Creativity and education

When I was a kid, I was a very quiet and lonely girl. I never liked going around playing with other children in the neighbourhood and I never made friends at school. So when the school broke up in the summer I had three months to spend doing nothing! Worse still, I had to do nothing alone… apart from the daily fighting with my older brother, of course.  So at the beginning of the summer holidays I always asked my mum to buy me some canvas and paint and I used to spend my days ‘painting’.  Thank God none of those ‘masterpieces’ survived, so my reputation is still intact, but I wish I had had the opportunity to develop some painting skills. However, no one at school encouraged it and this is where I am trying to get here.

I have just read this article at The Guardian on Eric Schmidt’s Mac Taggard lecture where we condemns the British education system for promoting the divorce between arts and science. It maybe a quite simplistic view, but generally speaking  I think he has a point here. Most primary schools in this country tend to have a very holistic approach to education, but when children enter secondary education this certainly materialises in a quite dramatic way. Children are then encouraged to focus on language and maths, with the Arts being regarded as luxury that will not take you anywhere in life. Get your GCSEs in English, Maths and a Science and you will be alright…

Long gone are the times when people used to be polymaths – when you could be a painter, a scientist, a poet and a politician, and all of these aspects of your education contributed to form you as an educated individual. Even the other day a friend of mine was really surprised by the fact that I, as an English language teacher, also had a strong interest in Metal music, liked history, painting and golf, as if these interests were incompatible. How would he react if I had told him that my favourite subject at school was biology? Not that I saying that I’m a polymath –  far from it! I’m not that pretentious. What I am trying to say is that the broader your interests, the richer your experiences and understanding of life are likely to be. The problem is that nothing in our education system, or in our society as a whole, seems to foster this.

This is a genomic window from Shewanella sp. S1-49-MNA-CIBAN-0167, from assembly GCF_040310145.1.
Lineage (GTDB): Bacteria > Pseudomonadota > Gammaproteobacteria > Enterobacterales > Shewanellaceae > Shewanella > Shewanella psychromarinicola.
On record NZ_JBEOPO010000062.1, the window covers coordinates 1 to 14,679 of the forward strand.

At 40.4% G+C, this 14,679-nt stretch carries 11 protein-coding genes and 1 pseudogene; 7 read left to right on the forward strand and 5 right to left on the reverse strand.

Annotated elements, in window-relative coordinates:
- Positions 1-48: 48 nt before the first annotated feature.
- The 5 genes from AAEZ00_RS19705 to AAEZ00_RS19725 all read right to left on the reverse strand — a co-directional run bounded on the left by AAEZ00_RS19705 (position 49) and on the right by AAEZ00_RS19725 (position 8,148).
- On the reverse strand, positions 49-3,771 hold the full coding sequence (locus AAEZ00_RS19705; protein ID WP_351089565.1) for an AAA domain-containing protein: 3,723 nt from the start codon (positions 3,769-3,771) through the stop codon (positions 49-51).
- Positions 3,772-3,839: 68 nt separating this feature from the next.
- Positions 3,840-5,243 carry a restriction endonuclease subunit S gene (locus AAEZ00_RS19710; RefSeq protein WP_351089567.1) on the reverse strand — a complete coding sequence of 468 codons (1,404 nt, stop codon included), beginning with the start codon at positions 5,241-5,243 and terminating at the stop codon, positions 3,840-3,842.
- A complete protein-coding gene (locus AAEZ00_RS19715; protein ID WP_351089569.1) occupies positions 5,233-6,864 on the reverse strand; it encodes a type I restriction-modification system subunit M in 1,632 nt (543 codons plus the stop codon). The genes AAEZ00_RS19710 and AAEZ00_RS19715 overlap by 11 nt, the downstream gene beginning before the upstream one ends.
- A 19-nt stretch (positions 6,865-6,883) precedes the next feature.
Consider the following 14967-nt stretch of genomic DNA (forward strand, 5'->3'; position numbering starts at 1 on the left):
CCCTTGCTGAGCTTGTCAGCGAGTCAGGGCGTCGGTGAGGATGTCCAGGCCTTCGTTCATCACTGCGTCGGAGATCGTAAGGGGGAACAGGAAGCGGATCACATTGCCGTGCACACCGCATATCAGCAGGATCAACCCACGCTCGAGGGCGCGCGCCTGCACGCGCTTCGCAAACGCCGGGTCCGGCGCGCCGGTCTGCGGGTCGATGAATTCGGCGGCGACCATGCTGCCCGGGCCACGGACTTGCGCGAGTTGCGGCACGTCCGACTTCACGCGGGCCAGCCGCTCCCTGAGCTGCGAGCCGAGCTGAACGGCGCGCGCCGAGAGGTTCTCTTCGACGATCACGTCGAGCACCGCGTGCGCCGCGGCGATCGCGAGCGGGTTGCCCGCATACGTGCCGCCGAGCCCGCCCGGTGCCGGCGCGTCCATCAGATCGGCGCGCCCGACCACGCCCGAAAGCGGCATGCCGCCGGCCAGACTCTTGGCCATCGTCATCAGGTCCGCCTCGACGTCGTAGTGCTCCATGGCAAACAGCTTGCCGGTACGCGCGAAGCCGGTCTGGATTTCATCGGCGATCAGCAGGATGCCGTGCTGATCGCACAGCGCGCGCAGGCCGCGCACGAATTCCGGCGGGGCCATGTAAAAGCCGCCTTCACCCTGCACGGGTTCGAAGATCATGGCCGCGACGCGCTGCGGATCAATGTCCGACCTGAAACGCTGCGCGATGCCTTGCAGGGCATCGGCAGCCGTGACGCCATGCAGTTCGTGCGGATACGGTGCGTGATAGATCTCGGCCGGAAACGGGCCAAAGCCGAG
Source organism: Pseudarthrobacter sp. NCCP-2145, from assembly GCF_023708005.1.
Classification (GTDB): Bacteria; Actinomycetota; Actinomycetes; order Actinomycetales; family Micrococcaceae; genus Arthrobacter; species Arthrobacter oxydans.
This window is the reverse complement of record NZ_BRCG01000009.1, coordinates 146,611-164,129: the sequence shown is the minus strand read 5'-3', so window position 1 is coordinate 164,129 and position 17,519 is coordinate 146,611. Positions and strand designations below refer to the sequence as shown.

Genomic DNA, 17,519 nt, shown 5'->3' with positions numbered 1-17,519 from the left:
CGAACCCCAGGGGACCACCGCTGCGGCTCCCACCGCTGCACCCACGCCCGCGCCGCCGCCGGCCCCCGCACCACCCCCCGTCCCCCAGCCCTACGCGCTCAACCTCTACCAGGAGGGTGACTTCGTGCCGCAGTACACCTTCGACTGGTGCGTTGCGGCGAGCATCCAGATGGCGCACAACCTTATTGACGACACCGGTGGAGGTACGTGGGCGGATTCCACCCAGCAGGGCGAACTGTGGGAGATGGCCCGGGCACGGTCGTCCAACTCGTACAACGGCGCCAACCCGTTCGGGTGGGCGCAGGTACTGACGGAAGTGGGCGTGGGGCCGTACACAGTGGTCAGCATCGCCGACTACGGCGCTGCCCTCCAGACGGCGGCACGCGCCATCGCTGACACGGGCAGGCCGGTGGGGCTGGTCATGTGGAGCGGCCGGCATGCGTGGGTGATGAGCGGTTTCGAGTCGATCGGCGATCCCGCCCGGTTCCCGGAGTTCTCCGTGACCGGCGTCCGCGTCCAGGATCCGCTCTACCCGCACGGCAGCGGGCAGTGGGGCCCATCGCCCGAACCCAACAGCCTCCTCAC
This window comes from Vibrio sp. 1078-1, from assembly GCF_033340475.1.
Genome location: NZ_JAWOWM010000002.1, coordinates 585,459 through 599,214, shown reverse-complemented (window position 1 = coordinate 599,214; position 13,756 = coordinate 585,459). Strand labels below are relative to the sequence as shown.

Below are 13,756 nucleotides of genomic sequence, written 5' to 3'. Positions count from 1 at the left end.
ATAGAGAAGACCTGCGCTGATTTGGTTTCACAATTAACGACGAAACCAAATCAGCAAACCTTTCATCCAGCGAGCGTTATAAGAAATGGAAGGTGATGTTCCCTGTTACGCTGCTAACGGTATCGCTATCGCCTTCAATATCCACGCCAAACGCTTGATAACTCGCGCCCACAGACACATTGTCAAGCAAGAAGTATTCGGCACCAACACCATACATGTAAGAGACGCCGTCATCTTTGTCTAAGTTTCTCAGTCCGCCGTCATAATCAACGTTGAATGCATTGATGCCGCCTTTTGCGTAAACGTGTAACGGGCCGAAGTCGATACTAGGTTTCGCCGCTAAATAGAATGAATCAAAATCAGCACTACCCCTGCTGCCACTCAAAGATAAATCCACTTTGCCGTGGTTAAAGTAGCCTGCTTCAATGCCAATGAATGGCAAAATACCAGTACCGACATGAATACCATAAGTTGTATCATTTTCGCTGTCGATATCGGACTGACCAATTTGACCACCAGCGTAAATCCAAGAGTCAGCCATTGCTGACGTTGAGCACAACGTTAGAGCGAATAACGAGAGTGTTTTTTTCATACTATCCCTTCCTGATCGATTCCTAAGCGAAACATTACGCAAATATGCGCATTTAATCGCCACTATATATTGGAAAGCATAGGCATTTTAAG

Sir Ken Robinson gave a marvellous talk for TED about 5 years ago on creativity and education and it does resonate with some of the issues raised by the Google chairman today. Links below 🙂

Eric Schmidt’s Mac Taggard Lecture_ Text

Eric Schmid’s MacTaggard Lecture_ YouTube

Sir Ken Robinson’s TED lecture


One thought on “Creativity and education

  1. Schmidt’s comments are a bit simplistic, but nevertheless he does touch some of the heart of the problem. It isn’t simply about education and what happens in schools, it’s what happens in society, and we have become a passive, ‘bread and circuses’ kind of culture which finds it easier to deal with one person = one idea (which is shorthand, of course, for ‘one person = one work unit’). Ken Robinson’s observations are very pertinent (I refer them a lot!) but I get frustrated by educationalists who say ‘oh, we’ve known that for years …yawn’ to which the obvious question is ‘so why haven’t you done anything about it?’

    Yes, there is a sense of atrophy in our education system (not just the UK, but throughout the ‘West’ and all those who try to emulate their discredited system). Within all of us is the potential to be far more than we are – call it polymath, or Renaissance man/woman or whatever but the title is irrelevant. Like you, Chris, I have many other personalities other than being a teacher. I’m also a parent, a cook, a gardener, a musician, a photographer, a writer, a traveller, a friend, a gourmet …. my interests range from political philosophy to strategic theory, from astronomy to species dependency, from conceptual learning to creative expression … and far beyond. No, I’m not a polymath either. I’m just a human being who is awake, and I was woken up by some wonderful teachers on my way through the maze. So, full circle: inspiring teachers wake us up to become all we can be. That’s it. Simple, isn’t it? (Oh, of only it was!)

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